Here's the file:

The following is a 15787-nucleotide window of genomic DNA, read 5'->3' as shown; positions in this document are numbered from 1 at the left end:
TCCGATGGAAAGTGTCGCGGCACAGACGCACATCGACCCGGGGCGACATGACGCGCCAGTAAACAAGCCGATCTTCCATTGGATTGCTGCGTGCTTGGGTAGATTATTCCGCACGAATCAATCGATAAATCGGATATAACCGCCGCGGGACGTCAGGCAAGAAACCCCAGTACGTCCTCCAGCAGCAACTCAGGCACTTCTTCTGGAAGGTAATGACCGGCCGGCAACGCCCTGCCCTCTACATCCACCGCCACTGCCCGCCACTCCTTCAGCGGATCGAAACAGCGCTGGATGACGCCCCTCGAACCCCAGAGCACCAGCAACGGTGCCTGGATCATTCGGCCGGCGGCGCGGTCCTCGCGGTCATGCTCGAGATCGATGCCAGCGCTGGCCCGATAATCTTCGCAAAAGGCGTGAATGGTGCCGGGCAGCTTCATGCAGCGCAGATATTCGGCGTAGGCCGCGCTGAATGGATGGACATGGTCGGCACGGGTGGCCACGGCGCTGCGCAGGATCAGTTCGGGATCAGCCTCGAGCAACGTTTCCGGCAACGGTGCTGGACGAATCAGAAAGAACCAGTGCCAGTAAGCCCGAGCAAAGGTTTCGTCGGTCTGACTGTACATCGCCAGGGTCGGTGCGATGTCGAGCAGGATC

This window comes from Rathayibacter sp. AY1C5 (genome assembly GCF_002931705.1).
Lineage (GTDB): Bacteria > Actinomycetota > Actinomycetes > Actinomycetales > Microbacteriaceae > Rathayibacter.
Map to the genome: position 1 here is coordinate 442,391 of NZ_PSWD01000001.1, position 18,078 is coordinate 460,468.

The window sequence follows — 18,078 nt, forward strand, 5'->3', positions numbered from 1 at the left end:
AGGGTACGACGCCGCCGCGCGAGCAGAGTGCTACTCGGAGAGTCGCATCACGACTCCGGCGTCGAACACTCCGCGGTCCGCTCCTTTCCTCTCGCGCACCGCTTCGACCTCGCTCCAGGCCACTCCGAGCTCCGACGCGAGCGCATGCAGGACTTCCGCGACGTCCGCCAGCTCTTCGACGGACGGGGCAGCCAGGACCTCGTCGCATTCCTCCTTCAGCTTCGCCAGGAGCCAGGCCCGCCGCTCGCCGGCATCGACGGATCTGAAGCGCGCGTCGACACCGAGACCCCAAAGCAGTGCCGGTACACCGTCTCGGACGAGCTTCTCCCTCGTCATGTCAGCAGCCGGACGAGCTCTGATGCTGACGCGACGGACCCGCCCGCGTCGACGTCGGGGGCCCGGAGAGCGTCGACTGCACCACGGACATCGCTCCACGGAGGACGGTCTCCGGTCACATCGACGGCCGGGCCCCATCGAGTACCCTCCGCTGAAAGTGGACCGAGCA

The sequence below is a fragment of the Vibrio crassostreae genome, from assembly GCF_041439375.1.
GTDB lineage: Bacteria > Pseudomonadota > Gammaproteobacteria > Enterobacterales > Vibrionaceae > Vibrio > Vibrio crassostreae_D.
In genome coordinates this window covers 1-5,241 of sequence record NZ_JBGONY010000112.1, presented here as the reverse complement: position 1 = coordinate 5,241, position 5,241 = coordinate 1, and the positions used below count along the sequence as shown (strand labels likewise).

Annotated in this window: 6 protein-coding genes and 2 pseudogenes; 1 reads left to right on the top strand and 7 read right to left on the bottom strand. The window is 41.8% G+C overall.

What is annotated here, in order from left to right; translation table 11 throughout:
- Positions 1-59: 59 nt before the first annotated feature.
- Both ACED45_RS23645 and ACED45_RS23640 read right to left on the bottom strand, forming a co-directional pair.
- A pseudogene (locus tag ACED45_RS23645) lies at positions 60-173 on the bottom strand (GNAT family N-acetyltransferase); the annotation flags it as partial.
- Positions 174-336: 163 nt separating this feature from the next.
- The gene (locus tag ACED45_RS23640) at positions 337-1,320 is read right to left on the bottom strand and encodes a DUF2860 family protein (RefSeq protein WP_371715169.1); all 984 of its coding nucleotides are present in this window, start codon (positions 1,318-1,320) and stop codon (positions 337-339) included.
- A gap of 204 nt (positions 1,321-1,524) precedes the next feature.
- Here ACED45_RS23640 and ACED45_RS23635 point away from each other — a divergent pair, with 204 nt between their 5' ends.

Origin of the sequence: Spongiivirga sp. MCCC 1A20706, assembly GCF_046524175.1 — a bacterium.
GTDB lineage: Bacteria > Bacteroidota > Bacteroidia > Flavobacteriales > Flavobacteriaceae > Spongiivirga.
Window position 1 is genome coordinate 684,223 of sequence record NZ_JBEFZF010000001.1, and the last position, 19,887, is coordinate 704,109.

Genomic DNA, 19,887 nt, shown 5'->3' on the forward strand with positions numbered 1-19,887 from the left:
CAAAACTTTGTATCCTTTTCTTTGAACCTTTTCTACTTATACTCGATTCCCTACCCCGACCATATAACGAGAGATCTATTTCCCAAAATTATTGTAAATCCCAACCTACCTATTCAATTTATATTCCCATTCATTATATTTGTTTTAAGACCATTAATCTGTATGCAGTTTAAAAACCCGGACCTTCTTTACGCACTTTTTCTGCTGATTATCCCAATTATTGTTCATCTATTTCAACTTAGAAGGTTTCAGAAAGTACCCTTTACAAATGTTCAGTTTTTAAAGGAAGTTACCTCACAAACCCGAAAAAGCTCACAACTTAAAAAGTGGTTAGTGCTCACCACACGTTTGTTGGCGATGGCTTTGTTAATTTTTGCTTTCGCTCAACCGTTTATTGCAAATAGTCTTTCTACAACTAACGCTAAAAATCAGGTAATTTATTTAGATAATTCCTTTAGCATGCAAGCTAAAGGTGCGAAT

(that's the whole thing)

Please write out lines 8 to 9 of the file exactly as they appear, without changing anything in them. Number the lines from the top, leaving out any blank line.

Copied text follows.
The sequence below is a fragment of the Vibrio crassostreae genome, from assembly GCF_041439375.1.
GTDB lineage: Bacteria > Pseudomonadota > Gammaproteobacteria > Enterobacterales > Vibrionaceae > Vibrio > Vibrio crassostreae_D.